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User Journal

Journal Journal: February's Top 10 is growing quickly. Subscribers doubled since the January top 10 lists were posted.

I ran into some server trouble this month, and I quickly redirected the domain to a backup server -- but in the process, I accidentally broke the RSS feed, so that was down for about a week -- still, we managed to pick up more subscribers anyway.

I'm expecting subscribers to double again next month. Cross your fingers... I'd love it to start paying some of my expenses -- the broadband bill, maybe the hosting fees... we shall see...

User Journal

Journal Journal: Top Ten Electronic Music Downloads

I spent the last two days sending out press releases about my mp3 blog for electronic music fans, and the top ten lists.

Response from artists has been very positive. I got to see some server logs. Some unknown artists went from zero downloads to hundreds overnight when I posted their tracks. That's exactly why I started the blog in the first place. It's very gratifying to see some of my favorite unknown artists finally getting a little recognition.


Journal Journal: the great copyright debate

For the last few days, I've been engaged in some usenet debates about copyright law and intellectual property. I have issues with the RIAA. I don't like them. I also don't like the DMCA and all that, so I've made the personal choice to opt out of the whole mess (

That's an easy enough step for me to take - after all, I can still sell swag, like dilvie t-shirts (don't all order at the same time, now!), and of course, I have a neat little tip button at Good enough for me, but is it right for everybody? I don't think so.

See, it costs me about $600/year to keep my music gear fairly current. Once in a while I have to pony up $1,000 for a major upgrade. The rest of my money goes to stuff like food and rent.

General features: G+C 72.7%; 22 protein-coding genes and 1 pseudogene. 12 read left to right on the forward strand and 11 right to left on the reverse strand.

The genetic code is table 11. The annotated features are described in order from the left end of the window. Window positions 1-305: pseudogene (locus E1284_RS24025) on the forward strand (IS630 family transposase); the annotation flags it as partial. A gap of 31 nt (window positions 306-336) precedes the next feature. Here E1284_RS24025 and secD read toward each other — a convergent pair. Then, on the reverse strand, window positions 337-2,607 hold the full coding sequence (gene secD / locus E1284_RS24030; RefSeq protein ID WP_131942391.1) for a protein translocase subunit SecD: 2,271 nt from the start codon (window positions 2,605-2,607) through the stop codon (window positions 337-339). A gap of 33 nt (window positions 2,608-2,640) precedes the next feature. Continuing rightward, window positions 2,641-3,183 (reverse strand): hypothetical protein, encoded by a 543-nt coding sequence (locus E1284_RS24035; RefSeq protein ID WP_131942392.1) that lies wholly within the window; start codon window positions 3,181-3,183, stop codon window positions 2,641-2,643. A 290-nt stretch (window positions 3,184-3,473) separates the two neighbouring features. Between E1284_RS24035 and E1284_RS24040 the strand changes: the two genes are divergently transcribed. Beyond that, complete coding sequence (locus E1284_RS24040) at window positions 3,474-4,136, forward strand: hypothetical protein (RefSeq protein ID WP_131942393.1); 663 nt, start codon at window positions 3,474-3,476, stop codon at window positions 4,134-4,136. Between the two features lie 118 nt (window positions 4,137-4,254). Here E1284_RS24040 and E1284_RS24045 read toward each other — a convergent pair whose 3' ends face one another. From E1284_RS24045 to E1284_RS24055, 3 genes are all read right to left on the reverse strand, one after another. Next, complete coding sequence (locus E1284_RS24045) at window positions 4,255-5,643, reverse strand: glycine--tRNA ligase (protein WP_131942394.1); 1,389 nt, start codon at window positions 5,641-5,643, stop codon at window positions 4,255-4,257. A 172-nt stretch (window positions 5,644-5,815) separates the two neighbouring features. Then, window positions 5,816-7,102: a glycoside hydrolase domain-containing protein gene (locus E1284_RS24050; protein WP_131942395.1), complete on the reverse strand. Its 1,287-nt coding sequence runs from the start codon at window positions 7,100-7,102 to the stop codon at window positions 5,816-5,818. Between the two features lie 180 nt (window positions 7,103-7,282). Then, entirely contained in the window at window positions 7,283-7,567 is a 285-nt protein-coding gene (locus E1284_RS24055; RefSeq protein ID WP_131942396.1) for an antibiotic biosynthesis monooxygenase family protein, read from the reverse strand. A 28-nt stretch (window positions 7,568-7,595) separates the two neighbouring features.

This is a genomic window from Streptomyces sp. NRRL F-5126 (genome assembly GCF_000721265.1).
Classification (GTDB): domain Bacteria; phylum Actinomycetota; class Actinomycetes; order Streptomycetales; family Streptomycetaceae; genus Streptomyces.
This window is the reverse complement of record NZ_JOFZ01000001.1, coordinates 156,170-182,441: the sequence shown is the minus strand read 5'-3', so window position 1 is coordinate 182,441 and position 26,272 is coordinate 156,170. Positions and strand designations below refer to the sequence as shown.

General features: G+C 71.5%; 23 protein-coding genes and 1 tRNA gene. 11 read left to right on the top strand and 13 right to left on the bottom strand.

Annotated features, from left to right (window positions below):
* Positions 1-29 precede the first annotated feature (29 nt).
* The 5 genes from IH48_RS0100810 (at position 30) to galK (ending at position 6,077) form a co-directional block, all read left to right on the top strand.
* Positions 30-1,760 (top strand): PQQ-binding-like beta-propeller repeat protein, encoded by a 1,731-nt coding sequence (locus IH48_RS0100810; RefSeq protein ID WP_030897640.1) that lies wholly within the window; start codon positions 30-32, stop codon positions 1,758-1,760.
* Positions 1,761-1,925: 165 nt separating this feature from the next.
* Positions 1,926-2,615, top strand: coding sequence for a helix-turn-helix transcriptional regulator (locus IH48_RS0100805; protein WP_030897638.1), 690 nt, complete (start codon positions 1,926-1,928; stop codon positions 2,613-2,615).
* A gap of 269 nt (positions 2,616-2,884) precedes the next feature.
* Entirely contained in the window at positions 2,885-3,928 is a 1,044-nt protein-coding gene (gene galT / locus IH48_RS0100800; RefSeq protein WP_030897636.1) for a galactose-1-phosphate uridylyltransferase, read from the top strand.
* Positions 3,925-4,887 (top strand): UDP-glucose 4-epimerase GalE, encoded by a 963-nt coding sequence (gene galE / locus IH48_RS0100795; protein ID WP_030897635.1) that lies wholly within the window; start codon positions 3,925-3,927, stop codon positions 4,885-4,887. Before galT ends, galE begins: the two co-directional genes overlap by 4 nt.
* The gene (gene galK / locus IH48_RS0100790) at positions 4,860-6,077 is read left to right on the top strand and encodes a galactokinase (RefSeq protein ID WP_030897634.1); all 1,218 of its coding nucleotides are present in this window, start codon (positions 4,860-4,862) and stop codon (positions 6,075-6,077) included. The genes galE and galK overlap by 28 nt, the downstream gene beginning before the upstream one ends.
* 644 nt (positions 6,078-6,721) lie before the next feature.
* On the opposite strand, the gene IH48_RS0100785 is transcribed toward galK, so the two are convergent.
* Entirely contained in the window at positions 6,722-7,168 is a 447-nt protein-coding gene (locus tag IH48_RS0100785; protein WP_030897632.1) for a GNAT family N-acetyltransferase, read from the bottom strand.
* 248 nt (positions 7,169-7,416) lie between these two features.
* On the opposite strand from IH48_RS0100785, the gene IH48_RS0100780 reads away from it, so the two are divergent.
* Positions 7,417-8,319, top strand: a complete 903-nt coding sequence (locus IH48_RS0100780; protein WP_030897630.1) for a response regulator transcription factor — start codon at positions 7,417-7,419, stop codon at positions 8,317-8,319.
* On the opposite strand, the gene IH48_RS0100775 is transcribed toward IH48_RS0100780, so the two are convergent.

This isn't the case for movie studios, or game studios, for that matter. Sure, they can still sell swag, and the movie studios have their ticket sales (for now) - but if the studio's IP rights suddenly vanished (a reality they might just face in the not-too-distant future, isn't filesharing great?) ... how could they be assured that they would even see ticket sales? Currently, they can sue theaters that run movies without paying them for it, but if people like me had their way, IP would all be public domain, for the most part.

In other words, the business model that the movie theaters have relied on for ages would vanish from beneath their feet. So now what?

How will they pay for their multi-million dollar productions?

Maybe they'd have to do something horrible - say, pay their leading players a little less than the customary $15 - $20 million dollars, but that's not the only expense they face. Is there a business model in a world without IP that could sustain hollywood-style productions?

What about videogames? In a recent comment on, I mentioned the idea that game studios could stage official game tours - kindof like concerts in the music industry, with an interactive twist - traveling network parties, where each player is scored, and the scores are tallied at the end of the tour to announce an official national champion. These tours could even be extended globally for companies like VU games, who have the financial backing to pull off something really big. I think it would be cool to be able to announce a world-champion half-life player.

It would also be a terrific opportunity to sell LOTS of swag. =)

A fun way to launch a game, too. I know I'd be there if something like that was planned for Doom3.

So video games might not be entirely doomed by the fall of IP... but I'm still a little puzzled about movies. How will the post-IP world operate? Copyright has a lot of enemies. We should probably start working on some viable solutions... and we'd better hurry. You'd have to pry P2P out of the cold-dead hands of 60 million Americans, and a couple hundred million other people as well.

This problem isn't going away any time soon.

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